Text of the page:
Inspiring workers: wages and labor participation
There’s a lingering question in the US around unemployment, and many wonder how long we can have both a shortage of workers and a relatively high unemployment rate. In the US, we peaked at 158.7mm workers in February 2020, just before the onset of COVID. Today we are back to the 155.1mm US worker level, just a few million short of the all-time high.
In the US, our working-age population has started to decline. You can see the chart of total working-age US citizens here. The recent Census showed the US population grew by just 392k people in 2020, the lowest since the start of the Census in 1900. The only real attractive way to grow the US working population meaningfully is to introduce pro-immigration laws. Some have gone so far as to suggest we should pay a bonus to young international talent to join the US workforce.
Aside from all of the data, there is a general sense out there that workers are unhappy with their employment options. It took a pandemic to make it abundantly clear that employees prefer the flexibility gained from a work-from-home arrangement. This begs the question, what else besides work from home flexibility would inspire employees?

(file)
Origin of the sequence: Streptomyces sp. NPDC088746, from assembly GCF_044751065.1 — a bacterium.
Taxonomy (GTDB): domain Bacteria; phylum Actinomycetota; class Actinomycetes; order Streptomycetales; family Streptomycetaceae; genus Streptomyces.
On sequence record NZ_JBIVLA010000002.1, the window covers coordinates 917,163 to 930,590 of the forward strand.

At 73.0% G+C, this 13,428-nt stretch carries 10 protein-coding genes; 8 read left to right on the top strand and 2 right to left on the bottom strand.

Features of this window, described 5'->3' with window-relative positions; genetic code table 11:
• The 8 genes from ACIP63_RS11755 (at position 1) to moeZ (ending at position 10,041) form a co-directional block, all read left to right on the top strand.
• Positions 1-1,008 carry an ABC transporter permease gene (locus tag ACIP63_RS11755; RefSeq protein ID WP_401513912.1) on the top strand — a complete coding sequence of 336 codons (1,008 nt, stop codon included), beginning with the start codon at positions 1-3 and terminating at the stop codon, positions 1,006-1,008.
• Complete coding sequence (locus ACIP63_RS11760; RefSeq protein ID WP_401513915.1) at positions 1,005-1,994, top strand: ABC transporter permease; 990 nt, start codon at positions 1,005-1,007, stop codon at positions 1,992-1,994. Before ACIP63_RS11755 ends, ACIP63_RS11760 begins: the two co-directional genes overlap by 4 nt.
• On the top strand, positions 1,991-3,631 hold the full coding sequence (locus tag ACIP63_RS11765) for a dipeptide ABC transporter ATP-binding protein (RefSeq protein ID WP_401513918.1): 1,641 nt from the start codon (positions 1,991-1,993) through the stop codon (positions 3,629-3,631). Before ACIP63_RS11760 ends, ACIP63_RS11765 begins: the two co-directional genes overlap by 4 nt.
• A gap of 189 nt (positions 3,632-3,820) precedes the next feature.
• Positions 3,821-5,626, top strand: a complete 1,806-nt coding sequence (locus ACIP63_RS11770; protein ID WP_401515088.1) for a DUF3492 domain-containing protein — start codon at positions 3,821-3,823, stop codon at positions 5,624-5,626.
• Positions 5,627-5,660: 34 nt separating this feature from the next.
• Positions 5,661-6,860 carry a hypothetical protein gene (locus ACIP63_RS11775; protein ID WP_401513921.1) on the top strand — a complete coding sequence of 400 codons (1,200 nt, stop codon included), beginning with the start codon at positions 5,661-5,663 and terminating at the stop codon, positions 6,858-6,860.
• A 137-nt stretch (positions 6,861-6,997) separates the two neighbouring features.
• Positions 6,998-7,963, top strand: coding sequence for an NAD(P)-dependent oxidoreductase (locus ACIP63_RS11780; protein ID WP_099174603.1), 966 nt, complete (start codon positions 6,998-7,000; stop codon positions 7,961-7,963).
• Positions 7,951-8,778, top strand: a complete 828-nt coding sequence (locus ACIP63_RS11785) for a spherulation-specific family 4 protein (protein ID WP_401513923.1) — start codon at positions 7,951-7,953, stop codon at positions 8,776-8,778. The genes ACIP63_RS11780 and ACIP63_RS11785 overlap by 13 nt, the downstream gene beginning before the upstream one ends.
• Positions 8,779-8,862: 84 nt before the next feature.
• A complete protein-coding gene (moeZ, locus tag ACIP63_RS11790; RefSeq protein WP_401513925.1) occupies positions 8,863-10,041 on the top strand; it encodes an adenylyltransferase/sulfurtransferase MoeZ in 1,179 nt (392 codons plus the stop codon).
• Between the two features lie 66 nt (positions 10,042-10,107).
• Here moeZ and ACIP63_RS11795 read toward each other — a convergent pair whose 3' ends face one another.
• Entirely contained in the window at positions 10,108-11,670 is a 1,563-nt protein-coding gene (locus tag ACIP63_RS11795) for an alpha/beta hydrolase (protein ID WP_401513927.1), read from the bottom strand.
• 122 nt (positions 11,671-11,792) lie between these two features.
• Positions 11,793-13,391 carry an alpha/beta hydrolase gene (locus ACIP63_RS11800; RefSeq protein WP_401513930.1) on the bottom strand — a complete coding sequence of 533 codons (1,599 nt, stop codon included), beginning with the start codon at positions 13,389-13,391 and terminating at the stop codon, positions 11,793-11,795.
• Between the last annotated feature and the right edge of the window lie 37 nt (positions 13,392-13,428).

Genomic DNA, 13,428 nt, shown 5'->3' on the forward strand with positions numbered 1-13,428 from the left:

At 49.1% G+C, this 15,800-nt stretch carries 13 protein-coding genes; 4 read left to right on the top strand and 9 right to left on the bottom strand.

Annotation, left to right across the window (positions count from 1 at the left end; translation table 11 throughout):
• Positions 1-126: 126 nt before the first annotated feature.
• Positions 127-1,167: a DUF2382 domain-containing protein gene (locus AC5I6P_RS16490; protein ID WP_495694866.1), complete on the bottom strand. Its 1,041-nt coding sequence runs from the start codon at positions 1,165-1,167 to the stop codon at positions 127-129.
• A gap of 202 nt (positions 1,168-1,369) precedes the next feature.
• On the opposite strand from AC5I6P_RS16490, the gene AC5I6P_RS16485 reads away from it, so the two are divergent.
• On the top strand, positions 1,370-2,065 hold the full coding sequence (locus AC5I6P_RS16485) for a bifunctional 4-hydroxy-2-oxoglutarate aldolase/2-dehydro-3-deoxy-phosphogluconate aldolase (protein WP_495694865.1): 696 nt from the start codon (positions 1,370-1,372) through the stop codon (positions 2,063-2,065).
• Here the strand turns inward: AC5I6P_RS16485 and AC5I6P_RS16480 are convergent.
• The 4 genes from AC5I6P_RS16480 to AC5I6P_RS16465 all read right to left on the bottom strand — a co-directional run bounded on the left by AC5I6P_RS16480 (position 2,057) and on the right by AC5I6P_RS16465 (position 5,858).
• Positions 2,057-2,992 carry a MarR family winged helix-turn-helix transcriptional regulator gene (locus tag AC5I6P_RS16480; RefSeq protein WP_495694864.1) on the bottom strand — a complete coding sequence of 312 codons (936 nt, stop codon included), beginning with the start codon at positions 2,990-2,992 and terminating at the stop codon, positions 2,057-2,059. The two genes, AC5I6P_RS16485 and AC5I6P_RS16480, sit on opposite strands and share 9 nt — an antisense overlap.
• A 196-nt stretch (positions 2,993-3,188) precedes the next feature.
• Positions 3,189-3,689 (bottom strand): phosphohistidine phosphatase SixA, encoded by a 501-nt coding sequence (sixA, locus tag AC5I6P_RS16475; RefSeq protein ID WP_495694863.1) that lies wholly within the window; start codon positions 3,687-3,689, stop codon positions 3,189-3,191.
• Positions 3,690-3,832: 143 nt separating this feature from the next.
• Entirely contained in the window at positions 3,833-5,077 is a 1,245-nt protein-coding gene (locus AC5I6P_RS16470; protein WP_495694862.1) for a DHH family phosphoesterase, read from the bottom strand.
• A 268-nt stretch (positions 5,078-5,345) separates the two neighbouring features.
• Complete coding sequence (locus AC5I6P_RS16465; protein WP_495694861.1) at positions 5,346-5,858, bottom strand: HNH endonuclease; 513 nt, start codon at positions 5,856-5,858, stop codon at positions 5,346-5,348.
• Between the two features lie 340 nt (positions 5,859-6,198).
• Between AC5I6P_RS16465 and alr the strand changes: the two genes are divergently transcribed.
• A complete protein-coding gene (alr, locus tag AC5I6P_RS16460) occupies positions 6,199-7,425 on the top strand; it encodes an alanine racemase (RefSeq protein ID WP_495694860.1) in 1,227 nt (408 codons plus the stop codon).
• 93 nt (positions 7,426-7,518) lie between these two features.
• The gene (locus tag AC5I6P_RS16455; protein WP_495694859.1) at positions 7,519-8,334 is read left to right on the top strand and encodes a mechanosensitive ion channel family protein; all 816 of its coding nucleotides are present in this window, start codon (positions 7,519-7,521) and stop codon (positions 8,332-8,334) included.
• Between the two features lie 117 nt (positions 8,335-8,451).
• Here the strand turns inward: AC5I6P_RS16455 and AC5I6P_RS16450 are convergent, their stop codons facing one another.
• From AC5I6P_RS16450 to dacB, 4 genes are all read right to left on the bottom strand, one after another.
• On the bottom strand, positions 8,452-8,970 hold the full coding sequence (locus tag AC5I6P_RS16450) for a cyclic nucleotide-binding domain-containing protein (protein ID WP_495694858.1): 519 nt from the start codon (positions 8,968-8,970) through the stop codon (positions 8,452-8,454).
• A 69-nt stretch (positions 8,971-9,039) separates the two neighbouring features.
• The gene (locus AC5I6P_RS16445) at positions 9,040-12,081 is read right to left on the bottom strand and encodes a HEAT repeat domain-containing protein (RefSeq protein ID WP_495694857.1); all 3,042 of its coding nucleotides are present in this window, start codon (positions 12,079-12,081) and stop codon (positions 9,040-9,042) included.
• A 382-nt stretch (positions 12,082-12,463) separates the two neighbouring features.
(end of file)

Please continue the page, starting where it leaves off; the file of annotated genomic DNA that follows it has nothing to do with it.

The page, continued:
SAP uses an IBM-inspired Social Sabbatical program to retain talent. Through this program, SAP employees leave their regular 9-5 schedule to work at an NGO for four weeks, and this helps add to the sense of employee purpose.
Some workers are retiring earlier than anticipated due to stock market and real estate gains leaving a skills gap in certain sectors where the talent pool is not very deep in the first place. A raise is nice, but money is not the sole motivator. This presents an opportunity for employers. If we are going to close the unemployment gap in the US and retain workers, employers should consider how they can inspire workers through programs like SAP’s Social Sabbatical. These employment trends and the benefits and drawbacks of artificial intelligence will have a big impact on economic growth in the coming decade.
Giving and Gratitude
Despite the challenges presented by COVID, Americans donated a total of $471 Billion in 2020, 5% more than in 2019. 2021 is on pace to break the record as well.
As year-end approaches, now is a great time to review your giving for the past year and consider your options through the end of 2021 and beyond. This is something we can help with. Gratitude is an empowering and satisfying emotion that deserves consideration throughout the year. While there are tax benefits to consider, none are nearly as valuable as the feeling of helping others achieve their goals and advance the public good.
We give thanks to all of the people we work with and to all of the families we work for. We wish you all an abundant sense of comfort, security and freedom as you spend this holiday together.
– Max, John, Shruti and Angela